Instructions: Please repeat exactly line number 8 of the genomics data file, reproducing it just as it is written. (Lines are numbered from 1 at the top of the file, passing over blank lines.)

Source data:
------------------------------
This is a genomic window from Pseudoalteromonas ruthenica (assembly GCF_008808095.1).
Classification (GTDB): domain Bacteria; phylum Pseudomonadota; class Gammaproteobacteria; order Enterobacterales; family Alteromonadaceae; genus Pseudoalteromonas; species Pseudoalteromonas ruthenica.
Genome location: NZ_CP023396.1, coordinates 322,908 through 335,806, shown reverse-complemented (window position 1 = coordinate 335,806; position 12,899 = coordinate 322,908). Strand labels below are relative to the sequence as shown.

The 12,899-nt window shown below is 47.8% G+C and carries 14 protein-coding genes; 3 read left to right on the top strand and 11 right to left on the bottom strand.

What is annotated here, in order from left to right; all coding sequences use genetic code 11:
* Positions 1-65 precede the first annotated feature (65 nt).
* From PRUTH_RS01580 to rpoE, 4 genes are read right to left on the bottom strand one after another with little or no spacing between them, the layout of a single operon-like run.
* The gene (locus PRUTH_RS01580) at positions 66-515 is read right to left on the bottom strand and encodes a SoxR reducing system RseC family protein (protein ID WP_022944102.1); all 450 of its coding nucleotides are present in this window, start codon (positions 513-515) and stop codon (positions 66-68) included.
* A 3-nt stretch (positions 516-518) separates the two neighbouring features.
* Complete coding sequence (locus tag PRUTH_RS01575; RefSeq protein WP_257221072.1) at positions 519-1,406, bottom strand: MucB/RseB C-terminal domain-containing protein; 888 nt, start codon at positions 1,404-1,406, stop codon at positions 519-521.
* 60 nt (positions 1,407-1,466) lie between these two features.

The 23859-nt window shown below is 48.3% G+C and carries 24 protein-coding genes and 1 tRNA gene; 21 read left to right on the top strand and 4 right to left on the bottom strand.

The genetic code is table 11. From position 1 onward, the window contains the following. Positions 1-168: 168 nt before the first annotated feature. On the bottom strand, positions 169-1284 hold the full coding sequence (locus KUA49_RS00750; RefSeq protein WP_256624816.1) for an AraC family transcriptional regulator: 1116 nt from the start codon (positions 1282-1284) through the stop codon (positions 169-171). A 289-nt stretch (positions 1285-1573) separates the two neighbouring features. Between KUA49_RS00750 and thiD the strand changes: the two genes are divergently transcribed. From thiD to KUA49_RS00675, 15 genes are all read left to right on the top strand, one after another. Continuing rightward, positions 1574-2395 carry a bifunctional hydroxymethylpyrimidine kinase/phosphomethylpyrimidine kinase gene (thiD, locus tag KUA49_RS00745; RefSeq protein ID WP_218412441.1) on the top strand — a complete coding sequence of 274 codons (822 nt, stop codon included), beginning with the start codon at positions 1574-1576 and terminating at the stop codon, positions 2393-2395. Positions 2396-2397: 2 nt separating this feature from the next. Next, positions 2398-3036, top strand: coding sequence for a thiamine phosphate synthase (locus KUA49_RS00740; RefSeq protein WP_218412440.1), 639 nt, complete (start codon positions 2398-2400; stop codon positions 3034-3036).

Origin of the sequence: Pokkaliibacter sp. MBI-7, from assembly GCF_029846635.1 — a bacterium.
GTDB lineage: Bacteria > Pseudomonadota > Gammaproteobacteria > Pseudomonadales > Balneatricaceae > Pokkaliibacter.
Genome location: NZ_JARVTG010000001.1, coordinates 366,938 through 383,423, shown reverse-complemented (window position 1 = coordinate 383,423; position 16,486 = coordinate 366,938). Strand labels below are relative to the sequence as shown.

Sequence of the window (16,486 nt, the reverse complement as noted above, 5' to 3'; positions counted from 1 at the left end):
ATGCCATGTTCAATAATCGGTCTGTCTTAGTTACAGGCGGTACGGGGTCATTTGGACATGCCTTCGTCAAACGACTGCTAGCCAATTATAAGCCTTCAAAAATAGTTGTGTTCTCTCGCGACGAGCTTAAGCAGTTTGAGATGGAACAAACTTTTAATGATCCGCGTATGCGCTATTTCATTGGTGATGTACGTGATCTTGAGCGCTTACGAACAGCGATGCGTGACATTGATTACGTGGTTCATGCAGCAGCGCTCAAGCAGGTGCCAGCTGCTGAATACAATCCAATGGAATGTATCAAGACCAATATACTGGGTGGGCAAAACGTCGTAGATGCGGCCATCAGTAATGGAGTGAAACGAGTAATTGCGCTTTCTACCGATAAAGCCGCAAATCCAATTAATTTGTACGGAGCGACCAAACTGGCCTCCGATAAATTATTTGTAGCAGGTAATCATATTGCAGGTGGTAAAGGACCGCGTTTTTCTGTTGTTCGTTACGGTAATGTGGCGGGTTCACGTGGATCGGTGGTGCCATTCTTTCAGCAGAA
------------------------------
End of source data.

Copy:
* The gene (locus PRUTH_RS01580) at positions 66-515 is read right to left on the bottom strand and encodes a SoxR reducing system RseC family protein (protein ID WP_022944102.1); all 450 of its coding nucleotides are present in this window, start codon (positions 513-515) and stop codon (positions 66-68) included.